Co.Create

Real Talk: How The World's Foremost Mashup Maestro, Girl Talk, Changed His Tune

Gregg Gillis, aka Girl Talk, became a fixture at the world's biggest music festivals by mashing other people's songs together. Now the innovative producer finally has songs of his own to his name. Gillis talked to Co.Create about how this switch was possible and the next chapter of Girl Talk.

As the slogan splashed across his merch helpfully indicates, Girl Talk is not a DJ. Perhaps the innocuously monikered musician most associated with mashups will soon have less cause to clarify that point, though. After his latest release, DJs are now spinning original Girl Talk beats for the first time.

Gregg Michael GillisPhoto by Paul Sobota, courtesy of The Windish Agency

The experience Gregg Gillis came to be known for optimally takes place in wide open spaces. It's a clash of current rap verses and all-time classic pop beats that sounds decidedly contemporary, but the response it generates is utterly primal. To put it bluntly, the audience completely loses its shit. A former chemical engineer, Gillis has an intuitive knack for massaging a crowd's pleasure center with different kinds of music that's beloved for different reasons—until the audience doesn't know whether to rejoice or riot. At this year's Coachella, he tried something new in an enviable slot just before the newly reunited Outkast—he had rappers like Busta Rhymes appear and spit verses over tracks like Arcade Fire's anthemic "Wake Up." This move did more than just incite audience insanity, it was a culmination of Gillis's journey from sampling rappers to working with them directly. Indeed, one of the MCs who went onstage at the show was Philadelphia legend Freeway, who just finished collaborating on Girl Talk's first release as a full-fledged hip-hop producer, Broken Ankles.

Broken Ankles Album Art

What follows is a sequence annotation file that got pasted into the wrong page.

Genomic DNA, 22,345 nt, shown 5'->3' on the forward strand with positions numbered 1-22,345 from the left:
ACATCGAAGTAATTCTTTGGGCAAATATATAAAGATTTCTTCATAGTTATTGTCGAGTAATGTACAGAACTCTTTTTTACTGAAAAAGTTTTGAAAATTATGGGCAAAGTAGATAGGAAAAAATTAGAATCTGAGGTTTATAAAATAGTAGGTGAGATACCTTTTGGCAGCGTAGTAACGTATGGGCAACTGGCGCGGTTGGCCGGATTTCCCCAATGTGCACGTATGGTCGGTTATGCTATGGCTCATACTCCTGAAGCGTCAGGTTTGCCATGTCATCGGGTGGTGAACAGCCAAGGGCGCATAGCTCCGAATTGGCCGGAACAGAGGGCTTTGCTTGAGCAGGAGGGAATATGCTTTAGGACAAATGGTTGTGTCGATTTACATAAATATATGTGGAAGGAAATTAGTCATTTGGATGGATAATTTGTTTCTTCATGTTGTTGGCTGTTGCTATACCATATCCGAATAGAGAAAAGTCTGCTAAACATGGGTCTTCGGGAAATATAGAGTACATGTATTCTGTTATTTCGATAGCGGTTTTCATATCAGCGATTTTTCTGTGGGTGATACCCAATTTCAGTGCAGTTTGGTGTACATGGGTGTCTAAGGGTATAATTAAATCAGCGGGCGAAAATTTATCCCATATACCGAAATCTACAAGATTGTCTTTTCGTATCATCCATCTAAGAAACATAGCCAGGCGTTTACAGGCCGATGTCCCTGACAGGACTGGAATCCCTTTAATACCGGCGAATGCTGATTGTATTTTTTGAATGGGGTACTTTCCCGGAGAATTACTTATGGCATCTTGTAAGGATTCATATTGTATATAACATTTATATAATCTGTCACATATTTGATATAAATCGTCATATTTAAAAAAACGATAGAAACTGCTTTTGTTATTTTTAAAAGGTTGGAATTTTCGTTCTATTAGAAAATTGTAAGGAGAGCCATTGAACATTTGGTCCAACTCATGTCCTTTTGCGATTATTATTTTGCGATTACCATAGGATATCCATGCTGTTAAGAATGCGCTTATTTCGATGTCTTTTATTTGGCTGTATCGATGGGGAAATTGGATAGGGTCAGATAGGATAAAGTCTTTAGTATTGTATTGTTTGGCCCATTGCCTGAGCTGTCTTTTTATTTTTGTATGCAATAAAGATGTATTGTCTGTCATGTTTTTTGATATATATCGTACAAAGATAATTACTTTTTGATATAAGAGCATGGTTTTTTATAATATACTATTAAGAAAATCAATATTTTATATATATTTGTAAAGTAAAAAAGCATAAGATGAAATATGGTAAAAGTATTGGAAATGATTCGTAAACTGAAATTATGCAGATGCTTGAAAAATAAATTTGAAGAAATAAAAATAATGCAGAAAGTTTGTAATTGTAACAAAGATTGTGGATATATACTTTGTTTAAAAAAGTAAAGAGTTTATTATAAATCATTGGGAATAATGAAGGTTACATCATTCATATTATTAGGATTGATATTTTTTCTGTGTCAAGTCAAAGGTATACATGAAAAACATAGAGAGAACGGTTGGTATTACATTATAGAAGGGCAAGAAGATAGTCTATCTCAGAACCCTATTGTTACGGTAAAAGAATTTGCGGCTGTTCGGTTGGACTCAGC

"I exist in this weird space where my following is grass roots and I’ve never had support by radio or TV because all my music was sample-based and there’s a certain ceiling that exists," Gillis says. "Even though I do occasionally interact with mainstream acts, and I'm a part of these bigger festivals, I still always feel isolated from that world, like I’m on my own thing."

This perceived outsider status didn't stop other artists from approaching Gillis. When he first started attracting big attention, around the time of the 2006 release, Night Ripper, Girl Talk remixes quickly became a hot commodity on the indie circuit. After reworking songs for the likes of Beck, Of Montreal, and Grizzly Bear, though, Gillis quickly lost interest. Remixing took time away from constantly tweaking the live shows, which were just starting to gain a certain reputation. It also offered a lot less creative control than the unofficial remixing that drove the whole Girl Talk project.

"They’re commissioning you to do work as opposed to just creating something," Gillis says. "Sometimes you'd give them a remix and it’s like, 'Hmm, can it be a bit more uptempo?' Or a bit more this or that. And I get it, but it’s just bizarre because when I make music I just do what I wanna do and I’m not gonna put it out if I’m not 100% behind it."

After phasing out remixing, the self-taught producer embarked upon a steady schedule of near-constant touring, punctuated by album releases every two years. By 2012, though, it was time for a change-up. Instead of putting out an album of the best of the latest live show material, Gillis scheduled some time off. In January 2013, he left the road for the first time in six years and eased into making music without the pressure of figuring out how to integrate it into an upcoming show. It was this freedom that lead directly to the creation of Broken Ankles, Girl Talk's proper production debut.

Freeway & Girl TalkPhoto by Andrew Strasser, Courtesy of The Windish Agency